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Women of the Hall

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Year Honored: 1986
Birth: 1902 - Death: 1992
Born In: ,
Died In: ,
Achievements: Science
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Barbara McClintock

America's most distinguished cytogeneticist, Barbara McClintock was born in Hartford, Connecticut on June 16, 1902. After attending high school in New York City, she entered Cornell University in 1919 where she concentrated in plant breeding and botany in the College of Agriculture. Since the Plant Breeding department discouraged women from doing graduate work due to a lack of job prospects, she instead studied plant cytology, genetics and zoology in the Department of Botany and received her Ph.D. in 1927. She worked at Cornell and the University of Missouri until 1942, when she secured a research position with The Carnegie Institution of Washington's Department of Genetics at Cold Spring Harbor, New York. For the next 43 years, Dr. McClintock studied genetic mutations by examining changes in color and texture of the pigment in kernels and leaves of growing plants. In 1950, Dr. McClintock first reported in a scientific journal that genetic information could transpose from one chromosome to another. Many scientists assumed that this unorthodox view of genes was peculiar to the corn plant and was not universally applicable to all organisms. They believed that genes usually were held in place in the chromosome like a necklace of beads. Twenty years later, after many discoveries in molecular biology, scientists finally acknowledged Barbara McClintock's view of genes as universal, and in 1983 she received the Nobel Prize in Physiology or Medicine for her pioneering discovery of mobile genetic elements. Her work has assisted in the understanding of human disease. "Jumping genes" help explain how bacteria are able to develop resistance to an antibiotic and there is some indication that jumping genes are involved in the transformation of normal cells to cancerous cells.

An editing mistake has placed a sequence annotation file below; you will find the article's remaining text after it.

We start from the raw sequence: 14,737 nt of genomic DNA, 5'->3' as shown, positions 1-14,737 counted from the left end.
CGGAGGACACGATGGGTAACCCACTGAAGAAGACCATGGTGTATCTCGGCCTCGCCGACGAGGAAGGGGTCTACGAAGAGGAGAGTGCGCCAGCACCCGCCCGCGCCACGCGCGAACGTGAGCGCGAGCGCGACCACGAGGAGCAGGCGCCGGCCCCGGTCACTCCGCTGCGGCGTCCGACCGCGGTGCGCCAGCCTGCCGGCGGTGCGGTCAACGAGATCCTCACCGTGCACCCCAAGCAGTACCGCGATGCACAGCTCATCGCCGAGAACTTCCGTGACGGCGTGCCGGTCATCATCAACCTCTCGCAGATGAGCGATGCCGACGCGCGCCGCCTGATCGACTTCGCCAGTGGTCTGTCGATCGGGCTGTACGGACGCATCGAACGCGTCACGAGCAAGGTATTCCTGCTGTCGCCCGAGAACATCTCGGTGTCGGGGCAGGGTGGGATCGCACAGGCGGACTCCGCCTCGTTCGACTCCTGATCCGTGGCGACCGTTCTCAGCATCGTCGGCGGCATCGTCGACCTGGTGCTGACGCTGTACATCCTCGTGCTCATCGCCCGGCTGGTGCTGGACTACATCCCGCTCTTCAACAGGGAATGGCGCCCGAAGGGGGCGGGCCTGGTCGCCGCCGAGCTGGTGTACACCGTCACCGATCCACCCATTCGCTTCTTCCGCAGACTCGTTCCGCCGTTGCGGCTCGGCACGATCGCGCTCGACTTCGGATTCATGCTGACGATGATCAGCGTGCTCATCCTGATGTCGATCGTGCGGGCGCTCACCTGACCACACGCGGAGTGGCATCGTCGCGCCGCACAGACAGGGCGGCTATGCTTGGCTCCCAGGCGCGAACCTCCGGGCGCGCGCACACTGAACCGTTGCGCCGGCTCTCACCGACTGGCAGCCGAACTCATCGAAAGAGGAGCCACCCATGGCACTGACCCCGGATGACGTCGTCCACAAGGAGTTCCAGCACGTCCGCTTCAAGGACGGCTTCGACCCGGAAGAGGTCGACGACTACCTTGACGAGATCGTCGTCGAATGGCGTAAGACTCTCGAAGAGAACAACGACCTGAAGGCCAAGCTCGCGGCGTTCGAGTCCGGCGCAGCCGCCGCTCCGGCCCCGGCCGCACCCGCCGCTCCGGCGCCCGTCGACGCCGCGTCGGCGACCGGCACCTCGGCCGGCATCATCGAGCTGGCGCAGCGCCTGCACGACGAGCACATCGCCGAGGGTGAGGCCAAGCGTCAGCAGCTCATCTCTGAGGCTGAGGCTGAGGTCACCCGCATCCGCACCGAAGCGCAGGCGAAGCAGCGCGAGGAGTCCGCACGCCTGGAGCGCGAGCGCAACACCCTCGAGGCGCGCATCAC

Additional Sources:


Coe, Ed and Lee B. Kass. Proof of physical exchange of genes on the chromosomes. Proceedings of the National Academy of Science 102 (No. 19, May): 6641-6656, 2005.

Comfort, Nathaniel C. The Tangled Field: Barbara McClintock's Search for the Patterns of Genetic Control. Harvard University Press, 2001.

Fedoroff, Nina and David Botstein, editors. The Dynamic Genome: Barbara McClintock's Ideas in the Century of Genetics. Cold Spring Harbor Laboratory, 1992.

Kass, Lee B. Records and recollections: A new look at Barbara McClintock, Nobel Prize-Winning geneticist. Genetics 164 (August): 1251-1260, 2003.

Kass, Lee B. 2000. McClintock, Barbara, American botanical geneticist, 1902-1992. Pp. 66-69, in Plant Sciences. Edited by R. Robinson. Macmillan Science Library, USA.

Kass, Lee B. and Christophe Bonneuil. Mapping and seeing: Barbara McClintock and the linking of genetics and cytology in maize genetics, 1928-1935. Ch. 5, pp. 91-118, in Hans-Jörg Rheinberger and Jean-Paul Gaudilliere (eds.), Classical Genetic Research and its Legacy: The Mapping Cultures of 20th Century Genetics. London: Routledge, 2004.

Kass, Lee B., Chris Bonneuil, and Ed Coe. Cornfests, cornfabs and cooperation: The origins and beginnings of the Maize Genetics Cooperation News Letter. Genetics 169 (April): 1787-1797, 2005.

Keller, Evelyn Fox. A Feeling for the Organism: The Life and Work of Barbara McClintock. W.H. Freeman & Co., 1993.

The Discovery and Characterization of Transposable Elements: The Collected Papers of Barbara McClintock. (Genes, Cells, and Organisms, 17.) Garland Pub., 1987.